Online Community of Zenith Builders and Flyers
Hey there. I owned a 601HD (that someone else built) a few years back. Now I want to build my own 750 Cruzer. As I was watching one of Mike Patey's videos, I saw that he is using shielded wire to eliminate EFI, etc. So my question as a first time builder thinking about how to design my perfect plane, do you guys know of good resources that can expose me to the ideas of what I might want to add/upgrade/change/delete on my own plane? Some things are obvious like single-stick vs dual sticks, choosing a panel layout, etc. However, some of these ideas, like shielded wires, I wouldn't probably have ever thought of until it was too late. I have less than 100 hours in the air as well, so I just don't have the street smarts to know all of the things I might want either.
For electrical help try http://www.aeroelectric.com/
See this post on this forum that references the builder's modifications in the linked video.
More general resources;
Tony Bingelis' books on construction (Amazon, ACS, EAA, etc.) as well AC-43-13-1... Acceptable Methods (google -- you can download online), as well as the weekly HomebuiltHelp on YouTube -- I also have most of his other DVDs and they are helpful, not necessarily for modifications, but just how to do the basics...
A piece of general advice -- it is very easy to add weight to a plane, it is very hard to add lightness to a plane. Consider every little extra bracket or piece of wire shielding or added "beef" not called for in the plans very carefully. Each little thing is just that, little. However, over the course of the build it is very easy to add a lot of pork to your little piggy.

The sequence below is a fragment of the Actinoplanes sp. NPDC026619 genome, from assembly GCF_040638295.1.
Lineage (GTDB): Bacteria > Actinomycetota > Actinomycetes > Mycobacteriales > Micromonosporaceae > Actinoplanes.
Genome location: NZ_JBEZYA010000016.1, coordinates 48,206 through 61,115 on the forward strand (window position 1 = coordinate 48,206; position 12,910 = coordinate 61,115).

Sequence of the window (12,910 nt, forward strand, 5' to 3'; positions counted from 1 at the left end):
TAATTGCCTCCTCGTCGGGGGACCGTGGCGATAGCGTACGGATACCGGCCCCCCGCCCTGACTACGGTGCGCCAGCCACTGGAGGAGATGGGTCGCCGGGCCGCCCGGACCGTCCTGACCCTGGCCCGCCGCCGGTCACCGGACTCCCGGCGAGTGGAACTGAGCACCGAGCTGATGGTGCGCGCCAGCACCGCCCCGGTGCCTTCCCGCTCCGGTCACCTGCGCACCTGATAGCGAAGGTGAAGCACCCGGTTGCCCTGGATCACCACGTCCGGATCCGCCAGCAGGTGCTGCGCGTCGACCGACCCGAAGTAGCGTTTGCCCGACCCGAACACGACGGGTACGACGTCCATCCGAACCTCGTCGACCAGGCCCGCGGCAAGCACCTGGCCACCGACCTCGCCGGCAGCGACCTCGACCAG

As far as shielded wire goes, it is not needed for most uses in the plane. There are a few circuits where it can be helpful but using shielded wire in the whole plane just because you can will add a pound or two to your build (the shielding is braided metal, after all). Sources like the Aeroelectric Connection can help you decide where to use shielded and where to not bother. The same thoughts apply to wire size choices -- if the charts say 22 gage wire will work for a circuit but you use 18 gage wire because you want to be extra sure, you have just added more weight to the build. More robust wires add weight. If you calculate that your electric system will need 20 amps of generating power to be adequate but you find a good deal on a 40 amp alternator and use it, you just added several pounds over the weight of using an alternator sized to your needs. It is soooo easy to add needless weight to a build one tiny bit at a time but given the thousands of parts involved it adds up.
A final thought -- some added lightness can be purchased. A good example is the main landing gear. I am gonna build a 601XLB so I am familiiar with that plane's components but I suspect the same example would work for a 750. The stock Zenith main gear assembly is made of 6061T6 and is sized to make that part made of that alloy strong enough to stand up to being a landing gear. The Grove main landing gear assembly weighs about 15 pounds less (!) than the stock Zenith gear because it's made of a stronger alloy that can use less metal to provide the same strength as the Zenith part. It also costs a lot more becuase it's a more expensive alloy and requires heat treatment processing during manufacture, but saving 15 pounds on your build is HUGE. Other places where weight is easy to gain or lose is engine and propeller choice. There is also the level of finish choice - a thick heavy high gloss paint job weighs more than a thin but less elegant paint job or bare metal, a full interior with insulation and interior trim panels and full leather upholstery will add lots of weight compared to a bare bones interior with none of those things and just enough seat cushions to make you comfortable. You get the idea.
I'm fully with you Bob. Thanks for the advice.
Ditto Bob's remarks!
I love to do mods and as Bob points out, most result in weight gain and reduced useful load! I had added about 12 lbs of gross weight to my STOL 750 due to a tubular steel 4-point harness mount and 2 A/P servos. I purchased and "erased" that weight gain by switching from an Odyssey PC680 (great battery but heavy!) to an EarthX ETX680 which was 11 lbs lighter. As a bonus, the EarthX has a higher resting voltage and lower internal resistance so it spins the Jab3300 much faster and I get reliable starts at any temperature. Normally, you can't count the blades it starts so quick! "Lightness" was not cheap, but worth it. BTW, 7 years later, the Odyssey is still reliably chugging away in one of my lawn tractors! :>)
Some great replies here. Thanks alot!